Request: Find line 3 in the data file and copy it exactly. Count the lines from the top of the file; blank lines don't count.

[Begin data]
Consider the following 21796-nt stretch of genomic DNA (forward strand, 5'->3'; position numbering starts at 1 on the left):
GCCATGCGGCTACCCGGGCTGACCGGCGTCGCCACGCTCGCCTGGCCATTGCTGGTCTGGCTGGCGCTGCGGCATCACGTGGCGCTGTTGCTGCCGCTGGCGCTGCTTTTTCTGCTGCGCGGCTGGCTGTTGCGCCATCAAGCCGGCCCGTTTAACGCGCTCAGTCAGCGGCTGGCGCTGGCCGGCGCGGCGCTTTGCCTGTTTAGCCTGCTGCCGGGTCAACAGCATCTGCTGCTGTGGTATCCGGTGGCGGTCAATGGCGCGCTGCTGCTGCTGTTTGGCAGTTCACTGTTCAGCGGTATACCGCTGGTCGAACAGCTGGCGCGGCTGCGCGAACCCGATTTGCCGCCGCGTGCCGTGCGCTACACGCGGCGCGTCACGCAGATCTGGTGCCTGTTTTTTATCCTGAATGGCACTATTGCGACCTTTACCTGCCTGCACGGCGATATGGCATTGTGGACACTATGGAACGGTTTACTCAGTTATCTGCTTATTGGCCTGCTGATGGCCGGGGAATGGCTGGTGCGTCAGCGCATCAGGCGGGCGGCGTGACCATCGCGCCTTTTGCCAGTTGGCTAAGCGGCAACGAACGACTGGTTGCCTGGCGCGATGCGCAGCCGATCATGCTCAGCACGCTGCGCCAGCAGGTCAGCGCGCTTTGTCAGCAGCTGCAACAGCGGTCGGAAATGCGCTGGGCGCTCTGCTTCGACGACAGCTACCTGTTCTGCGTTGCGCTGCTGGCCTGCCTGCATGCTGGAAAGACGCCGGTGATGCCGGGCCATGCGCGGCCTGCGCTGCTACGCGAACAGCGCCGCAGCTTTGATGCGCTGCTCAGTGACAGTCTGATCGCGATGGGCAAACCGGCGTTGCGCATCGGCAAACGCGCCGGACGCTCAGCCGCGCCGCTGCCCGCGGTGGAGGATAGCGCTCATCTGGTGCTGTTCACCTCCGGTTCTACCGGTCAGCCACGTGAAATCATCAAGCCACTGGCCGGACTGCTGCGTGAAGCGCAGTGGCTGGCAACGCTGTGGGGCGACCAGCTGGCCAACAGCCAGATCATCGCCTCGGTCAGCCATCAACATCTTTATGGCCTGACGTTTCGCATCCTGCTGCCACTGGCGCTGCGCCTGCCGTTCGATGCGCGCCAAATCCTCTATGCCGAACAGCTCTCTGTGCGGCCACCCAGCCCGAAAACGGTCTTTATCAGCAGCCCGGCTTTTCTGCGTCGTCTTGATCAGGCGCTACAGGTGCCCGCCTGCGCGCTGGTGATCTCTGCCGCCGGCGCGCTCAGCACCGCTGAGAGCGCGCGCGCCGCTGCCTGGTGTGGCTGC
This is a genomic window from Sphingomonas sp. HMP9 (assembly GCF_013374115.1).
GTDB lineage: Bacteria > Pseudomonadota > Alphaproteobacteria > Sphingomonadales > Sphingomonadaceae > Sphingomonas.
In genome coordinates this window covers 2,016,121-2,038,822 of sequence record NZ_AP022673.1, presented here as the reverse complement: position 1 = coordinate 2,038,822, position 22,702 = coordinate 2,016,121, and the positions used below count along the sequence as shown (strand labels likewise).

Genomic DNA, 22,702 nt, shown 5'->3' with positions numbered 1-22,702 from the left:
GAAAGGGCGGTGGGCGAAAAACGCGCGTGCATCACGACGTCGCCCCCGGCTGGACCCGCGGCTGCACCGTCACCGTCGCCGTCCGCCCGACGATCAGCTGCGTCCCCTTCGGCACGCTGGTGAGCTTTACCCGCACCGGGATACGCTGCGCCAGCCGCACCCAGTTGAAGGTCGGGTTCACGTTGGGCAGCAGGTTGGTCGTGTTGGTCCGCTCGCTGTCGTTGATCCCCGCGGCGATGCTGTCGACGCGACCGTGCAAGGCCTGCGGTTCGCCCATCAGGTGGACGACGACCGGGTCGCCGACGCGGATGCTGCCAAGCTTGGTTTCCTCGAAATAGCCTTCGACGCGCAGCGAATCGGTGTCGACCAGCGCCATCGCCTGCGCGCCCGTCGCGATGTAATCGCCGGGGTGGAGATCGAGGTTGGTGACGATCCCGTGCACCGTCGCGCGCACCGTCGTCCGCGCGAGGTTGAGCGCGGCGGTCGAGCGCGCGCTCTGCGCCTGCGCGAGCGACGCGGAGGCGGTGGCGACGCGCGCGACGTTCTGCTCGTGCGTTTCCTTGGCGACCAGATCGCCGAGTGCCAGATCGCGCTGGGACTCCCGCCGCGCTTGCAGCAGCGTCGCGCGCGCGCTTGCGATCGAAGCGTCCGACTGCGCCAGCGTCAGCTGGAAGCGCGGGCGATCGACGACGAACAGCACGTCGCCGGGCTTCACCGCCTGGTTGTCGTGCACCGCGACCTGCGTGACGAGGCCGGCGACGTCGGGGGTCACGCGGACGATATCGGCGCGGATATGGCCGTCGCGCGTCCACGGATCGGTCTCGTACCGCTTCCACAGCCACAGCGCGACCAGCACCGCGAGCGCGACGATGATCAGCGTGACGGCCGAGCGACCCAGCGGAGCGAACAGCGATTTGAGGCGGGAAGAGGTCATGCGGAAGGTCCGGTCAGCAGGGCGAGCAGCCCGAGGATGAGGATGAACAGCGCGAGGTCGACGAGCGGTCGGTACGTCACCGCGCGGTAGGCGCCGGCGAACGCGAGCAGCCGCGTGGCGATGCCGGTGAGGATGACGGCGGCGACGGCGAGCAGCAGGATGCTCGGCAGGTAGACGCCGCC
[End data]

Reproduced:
This is a genomic window from Sphingomonas sp. HMP9 (assembly GCF_013374115.1).